Public input on taxes high |

Public input on taxes high

Aaron Osowski, The Park Record

The atmosphere was tense and public input was in abundance at Wednesday night’s Truth-In-Taxation hearing at the Summit County Courthouse.

The hearing was held to address the proposed tax increases to the Municipal Services Fund as well as for Service Area 6, which provides road maintenance and snow removal in certain areas in the county. Summit County is required by the state legislature to hold such a hearing if increases are requested.

The county is requesting an increase in the Municipal Fund budget by nine percent, to $16.8 million, mainly for funding road maintenance projects. Service Area 6 will be looking at an increase to roughly $1.14 million.

The average impact on a primary improved residence based on these increases would be $58 per year, but most districts will see net tax decreases as high as $90 due to the fact that the taxes for both the Summit County General Fund and the Multi-County Assess and Collect Fund will be going down.

Many at the hearing were concerned that any hike in property taxes was uncalled for. Jacqueline Smith, who spoke at the hearing, said in an earlier interview with The Park Record that although overall taxes may be down this year, the increase in taxes will be greater when property values rise again.

Summit County Manager Bob Jasper said this statement is simply false.

"When the assessed value [of a home] goes up, by law we must lower our tax rate," Jasper said. "The formula you’re seeing in the hearing is not compared to last year’s tax, but based on the fact that the state wanted it to go down based on assessed value and growth."

Economic Growth

Ann Daniel, a Park City resident who spoke, said that bringing in another big-box store like a Costco could be a way for the county to garner additional revenue.

"[There would be] taxes on the building, employment, and people would come here from Evanston and Salt Lake to shop," Daniel said. She then pointed to her Costco receipt, on which she paid roughly $25 in sales taxes. "I’d much rather leave that money in this county rather than down in Salt Lake."

Kristen Brown, also a Park City resident, echoed Daniel’s sentiment.

"More big-box stores could come if we advertised that they were welcome here," Brown said.

Brown added that she was concerned especially for the middle class, saying she feels it is being "squeezed out" by taxes on both residences and small businesses. She believes the county should be taking greater steps at creating "efficiencies."

Summit County Council member Roger Armstrong took issue with this statement of Brown’s.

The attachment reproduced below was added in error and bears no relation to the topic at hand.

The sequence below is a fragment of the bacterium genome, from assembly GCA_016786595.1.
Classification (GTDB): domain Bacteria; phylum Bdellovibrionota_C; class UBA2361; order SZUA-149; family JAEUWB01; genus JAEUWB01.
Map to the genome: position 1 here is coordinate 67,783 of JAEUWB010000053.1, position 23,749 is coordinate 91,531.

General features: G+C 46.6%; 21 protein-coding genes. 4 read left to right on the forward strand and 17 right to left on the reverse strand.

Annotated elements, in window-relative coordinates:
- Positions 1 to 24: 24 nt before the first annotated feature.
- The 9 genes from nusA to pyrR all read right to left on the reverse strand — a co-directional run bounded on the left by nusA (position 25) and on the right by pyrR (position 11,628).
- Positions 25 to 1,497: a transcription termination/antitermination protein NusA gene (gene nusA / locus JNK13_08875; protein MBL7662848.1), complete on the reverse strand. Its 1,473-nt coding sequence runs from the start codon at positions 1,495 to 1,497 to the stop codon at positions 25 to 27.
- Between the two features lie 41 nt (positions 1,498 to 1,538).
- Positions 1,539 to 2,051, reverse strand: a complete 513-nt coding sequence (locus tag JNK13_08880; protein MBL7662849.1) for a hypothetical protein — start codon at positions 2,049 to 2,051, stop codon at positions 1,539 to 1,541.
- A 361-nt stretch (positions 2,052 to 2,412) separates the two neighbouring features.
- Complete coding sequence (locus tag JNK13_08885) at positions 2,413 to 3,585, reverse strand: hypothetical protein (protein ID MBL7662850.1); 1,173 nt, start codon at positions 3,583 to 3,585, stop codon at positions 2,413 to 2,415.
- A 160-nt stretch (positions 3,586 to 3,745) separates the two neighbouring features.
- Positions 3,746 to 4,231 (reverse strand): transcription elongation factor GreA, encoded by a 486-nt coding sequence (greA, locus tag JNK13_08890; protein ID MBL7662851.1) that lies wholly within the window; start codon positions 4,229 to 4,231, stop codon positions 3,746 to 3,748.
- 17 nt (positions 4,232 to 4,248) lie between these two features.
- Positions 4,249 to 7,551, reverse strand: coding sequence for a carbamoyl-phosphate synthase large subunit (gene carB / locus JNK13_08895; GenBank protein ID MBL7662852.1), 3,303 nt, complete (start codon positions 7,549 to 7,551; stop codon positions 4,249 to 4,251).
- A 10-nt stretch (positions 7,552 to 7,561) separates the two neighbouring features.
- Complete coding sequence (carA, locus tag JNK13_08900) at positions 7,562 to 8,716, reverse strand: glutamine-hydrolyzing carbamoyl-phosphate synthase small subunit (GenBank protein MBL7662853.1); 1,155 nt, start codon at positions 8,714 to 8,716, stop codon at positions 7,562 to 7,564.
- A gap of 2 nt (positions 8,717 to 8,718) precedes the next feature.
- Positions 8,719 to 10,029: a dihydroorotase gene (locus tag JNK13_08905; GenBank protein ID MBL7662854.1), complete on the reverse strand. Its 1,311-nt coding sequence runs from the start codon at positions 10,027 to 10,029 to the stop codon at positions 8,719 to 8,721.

"It’s important to come up with solid suggestions I want to know from you what some of these efficiencies are," Armstrong said. "We’re not talking about increasing taxes from a philosophical standpoint. Specifically what would you do in Service Area 6 and the Municipal Fund to create greater efficiencies?"

In response, Brown stated she would offer suggestions if she could view the county’s budgets for those funds. Armstrong replied that the public has had more than a year to give input on those funds. Jasper added that all budgets are publicly available for viewing.

Summit County Auditor Blake Frazier brought up an issue the county has had with the Municipal Fund tax. Since it was created in 1988 it has never changed with inflation.

"We never have been able to do something with inflation. The price of gas isn’t any cheaper to fill up county vehicles," Frazier said. "We’re still charging x amount of dollars 25 years later."

Consequences of budget cuts

Because of the citizen referendum last year, the county was forced to reduce its budget from $52 million to $46 million, cut 22 staff positions and leave an additional three positions unfunded. The cuts forced over $770,000 in road projects to be deferred, which will lead to greater costs later, said Summit County Engineer Derrick Radke.

The cuts have also had a severe effect on the budget of the Summit County Sheriff’s Office, which has been cut by $250,000.

"It’s been a lot more than $250,000 [in cuts] because I have additional positions that have been frozen," said Summit County Sheriff Dave Edmunds. "[The cuts] have put a horrible strain on us, so much so that we’re losing deputies and our service levels are dropping."

Edmunds said that the demand for 911 calls, bookings, court days and every statutory function the Sheriff’s Office performs have increased while his staff has been heavily cut.

"We cannot maintain the status quo of eroding away my ability to perform my statutory functions," Edmunds said. "If the status quo continues, I can guarantee that the safety and security of this community will be impacted at some point."

Although no resolution was proposed, the majority of the council members seemed in favor of increases to both funds, although Council Member Dave Ure was opposed to an increase in the Municipal Fund. The council is expected to take up a resolution at next week’s County Council meeting.

Support Local Journalism

Support Local Journalism

Readers around Park City and Summit County make the Park Record's work possible. Your financial contribution supports our efforts to deliver quality, locally relevant journalism.

Now more than ever, your support is critical to help us keep our community informed about the evolving coronavirus pandemic and the impact it is having locally. Every contribution, however large or small, will make a difference.

Each donation will be used exclusively for the development and creation of increased news coverage.


Start a dialogue, stay on topic and be civil.
If you don't follow the rules, your comment may be deleted.

User Legend: iconModerator iconTrusted User